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A free floating commentary on culture, politics, economics, and religion based on a passionate commitment to the truth and a desire graciously to refute that which is contrary to it….
"He must hold firm to the sure word as taught, so that he may be able to give instruction in sound doctrine and also to confute those who contradict it."
--Titus 1:9, Revised Standard Version
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[Paul] Krugman also told Handelsblatt he wouldn’t rule out sanctions against Germany if it continued to rely on its export-driven model. “If the euro falls to parity with the dollar, the Europeans are going to be surprised by the demands that will come out of the U.S. Congress, and I would support that,” he said.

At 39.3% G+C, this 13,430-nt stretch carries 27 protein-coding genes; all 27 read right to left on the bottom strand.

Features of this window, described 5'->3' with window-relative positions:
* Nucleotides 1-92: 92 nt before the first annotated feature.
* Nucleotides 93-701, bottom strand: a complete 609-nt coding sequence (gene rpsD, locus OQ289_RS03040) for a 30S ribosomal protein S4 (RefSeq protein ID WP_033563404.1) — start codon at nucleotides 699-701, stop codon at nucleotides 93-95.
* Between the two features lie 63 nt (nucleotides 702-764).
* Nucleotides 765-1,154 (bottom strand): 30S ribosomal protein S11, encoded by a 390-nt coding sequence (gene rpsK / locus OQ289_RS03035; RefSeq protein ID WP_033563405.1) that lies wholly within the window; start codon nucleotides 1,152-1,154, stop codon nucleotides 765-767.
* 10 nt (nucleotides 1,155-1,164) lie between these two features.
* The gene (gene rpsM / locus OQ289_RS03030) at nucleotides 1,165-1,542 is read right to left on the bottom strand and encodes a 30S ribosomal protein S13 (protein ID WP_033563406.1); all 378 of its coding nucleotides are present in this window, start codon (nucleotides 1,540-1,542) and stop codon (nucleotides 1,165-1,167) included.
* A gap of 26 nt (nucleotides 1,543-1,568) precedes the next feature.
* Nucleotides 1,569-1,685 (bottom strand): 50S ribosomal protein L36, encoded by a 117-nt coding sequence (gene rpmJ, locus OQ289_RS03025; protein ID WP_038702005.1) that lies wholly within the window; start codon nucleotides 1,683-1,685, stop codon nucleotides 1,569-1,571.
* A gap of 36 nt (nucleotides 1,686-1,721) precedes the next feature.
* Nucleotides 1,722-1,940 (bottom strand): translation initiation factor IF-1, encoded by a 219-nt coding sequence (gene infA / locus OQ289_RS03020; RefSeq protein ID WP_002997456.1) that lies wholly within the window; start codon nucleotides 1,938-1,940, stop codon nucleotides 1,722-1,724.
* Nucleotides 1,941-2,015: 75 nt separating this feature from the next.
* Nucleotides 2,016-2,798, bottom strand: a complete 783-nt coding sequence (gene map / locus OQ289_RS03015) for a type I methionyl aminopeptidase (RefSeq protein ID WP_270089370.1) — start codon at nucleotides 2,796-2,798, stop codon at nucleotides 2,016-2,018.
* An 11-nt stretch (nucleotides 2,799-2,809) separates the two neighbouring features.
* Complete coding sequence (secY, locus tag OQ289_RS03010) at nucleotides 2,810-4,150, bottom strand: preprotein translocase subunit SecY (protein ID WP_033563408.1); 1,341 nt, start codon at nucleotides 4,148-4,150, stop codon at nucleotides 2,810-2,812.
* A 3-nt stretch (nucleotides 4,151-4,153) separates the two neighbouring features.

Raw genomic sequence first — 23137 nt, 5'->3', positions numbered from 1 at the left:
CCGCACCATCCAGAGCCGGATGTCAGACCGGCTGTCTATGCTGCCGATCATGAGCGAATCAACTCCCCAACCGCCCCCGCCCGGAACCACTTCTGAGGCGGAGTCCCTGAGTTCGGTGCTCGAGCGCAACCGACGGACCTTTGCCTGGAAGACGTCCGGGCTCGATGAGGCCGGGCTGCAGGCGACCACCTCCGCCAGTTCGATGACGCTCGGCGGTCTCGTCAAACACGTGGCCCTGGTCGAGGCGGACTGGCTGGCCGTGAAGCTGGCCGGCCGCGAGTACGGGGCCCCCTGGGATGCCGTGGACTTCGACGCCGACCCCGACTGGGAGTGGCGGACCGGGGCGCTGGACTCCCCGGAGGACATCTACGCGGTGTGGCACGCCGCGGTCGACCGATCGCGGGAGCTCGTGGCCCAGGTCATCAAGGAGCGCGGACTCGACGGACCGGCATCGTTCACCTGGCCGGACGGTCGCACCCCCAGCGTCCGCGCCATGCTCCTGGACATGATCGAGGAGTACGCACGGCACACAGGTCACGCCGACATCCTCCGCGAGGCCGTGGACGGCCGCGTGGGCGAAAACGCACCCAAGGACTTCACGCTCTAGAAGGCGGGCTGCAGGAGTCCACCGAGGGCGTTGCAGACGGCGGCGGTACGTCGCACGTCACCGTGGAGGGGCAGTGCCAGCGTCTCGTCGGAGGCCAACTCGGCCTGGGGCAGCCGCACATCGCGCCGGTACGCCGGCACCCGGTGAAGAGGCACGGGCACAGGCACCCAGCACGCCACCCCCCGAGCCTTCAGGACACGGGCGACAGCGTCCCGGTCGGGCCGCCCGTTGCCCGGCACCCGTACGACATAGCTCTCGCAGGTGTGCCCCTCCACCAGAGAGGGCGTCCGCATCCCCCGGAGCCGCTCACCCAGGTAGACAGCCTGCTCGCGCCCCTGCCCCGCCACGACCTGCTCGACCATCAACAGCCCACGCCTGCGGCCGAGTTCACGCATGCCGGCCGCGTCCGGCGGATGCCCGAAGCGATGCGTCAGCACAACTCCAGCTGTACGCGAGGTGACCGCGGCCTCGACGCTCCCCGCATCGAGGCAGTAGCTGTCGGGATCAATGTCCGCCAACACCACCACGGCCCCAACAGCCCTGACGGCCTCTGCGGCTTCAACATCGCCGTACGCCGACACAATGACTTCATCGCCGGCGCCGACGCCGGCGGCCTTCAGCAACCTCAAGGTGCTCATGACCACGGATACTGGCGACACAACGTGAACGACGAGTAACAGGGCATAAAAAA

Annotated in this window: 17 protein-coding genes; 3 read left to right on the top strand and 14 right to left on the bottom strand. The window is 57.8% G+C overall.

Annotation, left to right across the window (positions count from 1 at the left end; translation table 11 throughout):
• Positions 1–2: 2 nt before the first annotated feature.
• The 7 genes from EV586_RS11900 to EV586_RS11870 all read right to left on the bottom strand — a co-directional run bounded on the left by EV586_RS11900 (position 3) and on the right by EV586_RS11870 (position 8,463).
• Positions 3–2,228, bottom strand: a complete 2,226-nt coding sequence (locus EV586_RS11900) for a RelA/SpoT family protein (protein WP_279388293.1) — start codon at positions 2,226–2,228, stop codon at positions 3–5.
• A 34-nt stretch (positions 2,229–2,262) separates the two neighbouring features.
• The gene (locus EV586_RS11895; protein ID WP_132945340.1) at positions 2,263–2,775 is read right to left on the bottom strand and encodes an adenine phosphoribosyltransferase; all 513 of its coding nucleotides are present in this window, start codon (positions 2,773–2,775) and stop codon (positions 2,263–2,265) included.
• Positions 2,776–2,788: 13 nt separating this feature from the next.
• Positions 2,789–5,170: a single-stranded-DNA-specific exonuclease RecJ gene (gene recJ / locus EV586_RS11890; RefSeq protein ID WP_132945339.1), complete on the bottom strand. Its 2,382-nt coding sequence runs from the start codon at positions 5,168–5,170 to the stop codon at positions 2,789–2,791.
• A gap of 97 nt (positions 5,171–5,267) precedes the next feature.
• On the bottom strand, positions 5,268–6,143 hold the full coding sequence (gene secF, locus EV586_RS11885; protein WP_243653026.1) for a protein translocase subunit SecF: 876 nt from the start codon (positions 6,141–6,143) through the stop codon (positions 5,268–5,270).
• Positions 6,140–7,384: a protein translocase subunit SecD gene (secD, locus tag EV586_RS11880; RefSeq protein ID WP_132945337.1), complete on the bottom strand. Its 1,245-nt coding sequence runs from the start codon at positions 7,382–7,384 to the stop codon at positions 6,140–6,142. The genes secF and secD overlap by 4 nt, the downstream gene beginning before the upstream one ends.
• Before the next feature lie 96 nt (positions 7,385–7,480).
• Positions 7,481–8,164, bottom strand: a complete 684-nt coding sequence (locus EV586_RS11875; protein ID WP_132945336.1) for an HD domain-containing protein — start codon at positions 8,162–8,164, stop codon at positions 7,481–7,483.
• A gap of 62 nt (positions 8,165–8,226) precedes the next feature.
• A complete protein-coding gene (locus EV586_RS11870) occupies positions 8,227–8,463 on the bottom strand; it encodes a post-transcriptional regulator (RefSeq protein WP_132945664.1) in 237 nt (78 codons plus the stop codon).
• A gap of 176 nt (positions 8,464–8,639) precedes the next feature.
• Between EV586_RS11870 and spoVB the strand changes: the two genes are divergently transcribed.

That fiscal and economic policy critique probably won’t gain any more traction in Germany than his monetary policy one. Germans see their government finances and trade competitiveness as an example to be followed by Greece, Portugal and other troubled countries in Europe. And they clearly don’t see the U.S. model as one worth chasing.
Wolfgang Franz, who heads the German government’s economic advisory panel known as the Wise Men, tore into Krugman — and the US — in an op-ed in the German business daily Wednesday, titled “How about some facts, Mr. Krugman?”
“Where did the financial crisis begin? Which central bank conducted monetary policy that was too loose? Which country went down the wrong path of social policy by encouraging low income households to take on mortgage loans that they can never pay back? Who in the year 2000 weakened regulations limiting investment bank leverage ratios, let Lehman Brothers collapse in 2008 and thereby tipped world financial markets into chaos?” he wrote.
Read it all (emphasis mine).
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